The most famous dive area in Myanmar, the Burma Banks are enormous flat topped sea mounts, rising to within 15 metres of the Andaman Sea surface, before plunging back down into the surrounding 300 metre deep waters.
The Burma Banks - Big, Silvertip, Rainbow and Roe Bank, plus Coral and Heckford banks - are located some 125 km west of Kawthaung and offer some adrenaline-rich open ocean diving, and shark encounters are virtually guaranteed. Nurse sharks are frequently seen, with occasional grey reef shark sightings - you are never sure just what you might see here.
Heckford Bank lies 20 km or so north of Roe Bank and is the deepest of the Burma Banks dive sites, topping out at 21-25 metres. Silvertips are quite common here. When you're in the water you'll be mesmerised by these impressive creatures, as they cautiously circle you. Tawny nurse sharks are also easily spotted, as they doze half-hidden under the overhangs created by the table corals that dot the flat seascape here.
Roe Bank reaches 17-21 metres deep and, like its neighbour to the north, is characterised by hard table corals, limestone rocks covered with black coral bushes and fans and coralline algae (Halimeda Micronesica), and interspersed with sandy patches, but also with massive growths of porites corals, smothered in colourful christmas tree worms, and white and pink wire corals. There are masses of fusiliers - yellowback, golden dash and neon - packs of striped brindletooths and powder-blue surgeonfish.
At Silvertip Bank, 18 km east of Roe Bank, you can look overboard through the crystal clear waters and often see great barracuda and potato cod cruising along the bottom, 15 metres below. The profile here has more variety, and you can make your way through the gullies checking out octopus, moray eels, bignose unicornfish and large red snappers. To the south east is a deeper slope to 40 metres, and here you can catch a glimpse of the skittish whitetip and black-tip reef sharks.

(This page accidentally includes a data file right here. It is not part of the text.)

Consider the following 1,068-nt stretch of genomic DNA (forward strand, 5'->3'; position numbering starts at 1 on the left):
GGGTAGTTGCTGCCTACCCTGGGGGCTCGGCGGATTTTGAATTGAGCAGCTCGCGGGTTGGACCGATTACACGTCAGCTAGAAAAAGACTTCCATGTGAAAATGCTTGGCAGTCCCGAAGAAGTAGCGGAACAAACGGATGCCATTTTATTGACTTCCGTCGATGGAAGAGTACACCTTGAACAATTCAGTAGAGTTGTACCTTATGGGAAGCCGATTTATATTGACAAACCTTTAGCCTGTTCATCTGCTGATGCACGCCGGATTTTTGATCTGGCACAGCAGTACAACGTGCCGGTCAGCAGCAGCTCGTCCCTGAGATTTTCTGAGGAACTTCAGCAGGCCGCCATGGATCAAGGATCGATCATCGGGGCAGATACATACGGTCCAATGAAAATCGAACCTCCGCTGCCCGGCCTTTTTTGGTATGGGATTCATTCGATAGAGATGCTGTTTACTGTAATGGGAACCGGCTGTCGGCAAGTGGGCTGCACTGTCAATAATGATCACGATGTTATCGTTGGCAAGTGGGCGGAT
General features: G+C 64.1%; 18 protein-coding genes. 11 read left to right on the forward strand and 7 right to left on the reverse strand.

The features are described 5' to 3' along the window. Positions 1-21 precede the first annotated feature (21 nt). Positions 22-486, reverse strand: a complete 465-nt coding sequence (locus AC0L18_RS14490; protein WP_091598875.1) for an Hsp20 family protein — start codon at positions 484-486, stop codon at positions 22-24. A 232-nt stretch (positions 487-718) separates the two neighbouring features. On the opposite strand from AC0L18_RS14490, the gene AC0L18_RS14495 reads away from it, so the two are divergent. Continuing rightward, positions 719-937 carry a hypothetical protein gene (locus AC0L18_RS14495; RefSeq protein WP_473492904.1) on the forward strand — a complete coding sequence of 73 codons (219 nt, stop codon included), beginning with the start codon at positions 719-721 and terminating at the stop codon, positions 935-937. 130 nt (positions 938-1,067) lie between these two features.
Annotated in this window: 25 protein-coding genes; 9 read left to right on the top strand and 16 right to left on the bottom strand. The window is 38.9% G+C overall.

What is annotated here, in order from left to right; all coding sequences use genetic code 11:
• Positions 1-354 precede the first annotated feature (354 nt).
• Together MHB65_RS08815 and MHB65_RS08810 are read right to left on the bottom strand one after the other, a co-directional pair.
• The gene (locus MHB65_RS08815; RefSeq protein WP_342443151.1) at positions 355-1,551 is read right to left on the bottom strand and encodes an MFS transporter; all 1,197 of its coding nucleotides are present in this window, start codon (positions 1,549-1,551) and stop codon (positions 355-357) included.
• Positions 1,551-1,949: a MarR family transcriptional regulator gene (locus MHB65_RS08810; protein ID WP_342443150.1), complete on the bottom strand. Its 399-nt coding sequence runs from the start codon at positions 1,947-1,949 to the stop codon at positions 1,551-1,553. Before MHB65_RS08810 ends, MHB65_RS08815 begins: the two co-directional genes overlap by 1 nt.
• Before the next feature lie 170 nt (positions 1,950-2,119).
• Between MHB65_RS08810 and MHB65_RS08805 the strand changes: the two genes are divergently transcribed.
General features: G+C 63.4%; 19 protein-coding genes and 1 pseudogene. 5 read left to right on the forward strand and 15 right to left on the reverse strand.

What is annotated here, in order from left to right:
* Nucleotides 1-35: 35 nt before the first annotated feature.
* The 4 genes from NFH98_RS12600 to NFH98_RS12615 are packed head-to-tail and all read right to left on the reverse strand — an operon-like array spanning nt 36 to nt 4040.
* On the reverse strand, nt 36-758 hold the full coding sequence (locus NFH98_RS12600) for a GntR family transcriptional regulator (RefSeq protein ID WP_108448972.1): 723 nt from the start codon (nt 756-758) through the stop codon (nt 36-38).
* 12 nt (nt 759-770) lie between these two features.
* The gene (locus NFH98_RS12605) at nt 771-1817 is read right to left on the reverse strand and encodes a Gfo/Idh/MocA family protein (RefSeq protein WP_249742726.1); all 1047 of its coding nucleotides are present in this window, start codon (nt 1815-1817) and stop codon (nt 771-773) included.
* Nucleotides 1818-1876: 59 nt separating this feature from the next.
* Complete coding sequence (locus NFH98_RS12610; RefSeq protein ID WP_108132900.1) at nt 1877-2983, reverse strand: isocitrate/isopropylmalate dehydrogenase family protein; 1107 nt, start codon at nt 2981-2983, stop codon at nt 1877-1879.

Burma Banks diving is in quite virgin dive territory and offered on only a handful of liveaboard cruises. Due to its exposed location, you can expect advanced drift diving in some strong currents, whilst checking out pelagics and larger reef fish species.
Cockscomb Island - Approximately 2 hours cruising time out of the Myanmar port town of Kawthaung, lies Cockscomb Island, where you can find a spot that is aptly named the 'Hidden Lagoon'.
There are several openings in the limestone rock of the island, just at the water's edge, where you can dive through at a depth of around 2-3m. You should consider this shallow section in your dive profile calculations if you also want to dive along the sloping reef that extends to either side of the swim-throughs.
Once you have entered the hole in the wall, the intriguing shafts of light will lead you into the lagoon. If you are the first to go through, make sure you turn around to see the silhouettes of the other divers that follow you in the turquoise waters.
You should surface inside the lagoon and have a good look around, since you are surrounded in a 360 degree direction by sheer limestone cliffs with very distinctive ragged edges where some trees have taken root. The lagoon itself has a maximum depth of about 12-15m and there are a few coral blocks to inspect, but since visibility is usually limited in the deeper parts, make sure that you stay close together with your dive buddy/group.
On the way back to the exit of the lagoon in very shallow water of only about 1 to 2m, is a large flat hard coral plateau worth exploring and the visibility is much better here too. You want to try and be the first to exit, to get an unobstructed view of the holes that lead into the open ocean again.
You can continue your dive now, by keeping the reef on your right hand side, since this is the prettier part of the slope at this island. Don't forget to accumulate your submerged times in and out of the lagoon and stick to your dive profile, on this fascinating Myanmar dive site.